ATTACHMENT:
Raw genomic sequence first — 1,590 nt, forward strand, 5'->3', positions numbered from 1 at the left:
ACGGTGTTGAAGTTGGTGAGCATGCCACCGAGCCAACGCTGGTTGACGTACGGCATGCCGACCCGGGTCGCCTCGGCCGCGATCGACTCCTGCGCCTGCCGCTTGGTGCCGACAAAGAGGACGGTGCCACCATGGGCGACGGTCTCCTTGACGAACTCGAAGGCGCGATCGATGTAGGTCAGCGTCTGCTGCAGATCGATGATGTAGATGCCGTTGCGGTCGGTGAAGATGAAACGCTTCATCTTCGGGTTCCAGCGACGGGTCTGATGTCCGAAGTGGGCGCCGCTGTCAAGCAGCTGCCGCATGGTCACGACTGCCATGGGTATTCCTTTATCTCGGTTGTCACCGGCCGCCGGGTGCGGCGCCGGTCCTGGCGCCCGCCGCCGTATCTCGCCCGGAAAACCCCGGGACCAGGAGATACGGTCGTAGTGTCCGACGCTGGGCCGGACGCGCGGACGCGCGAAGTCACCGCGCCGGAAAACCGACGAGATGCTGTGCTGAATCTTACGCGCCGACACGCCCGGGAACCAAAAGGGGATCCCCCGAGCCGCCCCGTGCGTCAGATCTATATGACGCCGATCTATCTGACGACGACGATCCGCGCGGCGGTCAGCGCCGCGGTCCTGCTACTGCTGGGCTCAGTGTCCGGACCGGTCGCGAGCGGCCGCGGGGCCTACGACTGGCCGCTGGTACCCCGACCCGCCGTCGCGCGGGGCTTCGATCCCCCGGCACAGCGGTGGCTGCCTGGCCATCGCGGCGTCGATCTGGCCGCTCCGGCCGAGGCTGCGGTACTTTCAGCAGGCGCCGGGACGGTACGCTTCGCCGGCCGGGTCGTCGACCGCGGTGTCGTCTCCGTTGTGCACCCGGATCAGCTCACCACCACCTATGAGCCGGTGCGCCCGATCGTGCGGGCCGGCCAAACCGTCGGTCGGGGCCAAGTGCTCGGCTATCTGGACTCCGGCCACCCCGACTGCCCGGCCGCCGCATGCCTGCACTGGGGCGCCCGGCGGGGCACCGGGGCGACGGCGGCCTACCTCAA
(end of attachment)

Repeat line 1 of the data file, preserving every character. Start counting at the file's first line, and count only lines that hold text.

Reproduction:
Raw genomic sequence first — 1,590 nt, forward strand, 5'->3', positions numbered from 1 at the left: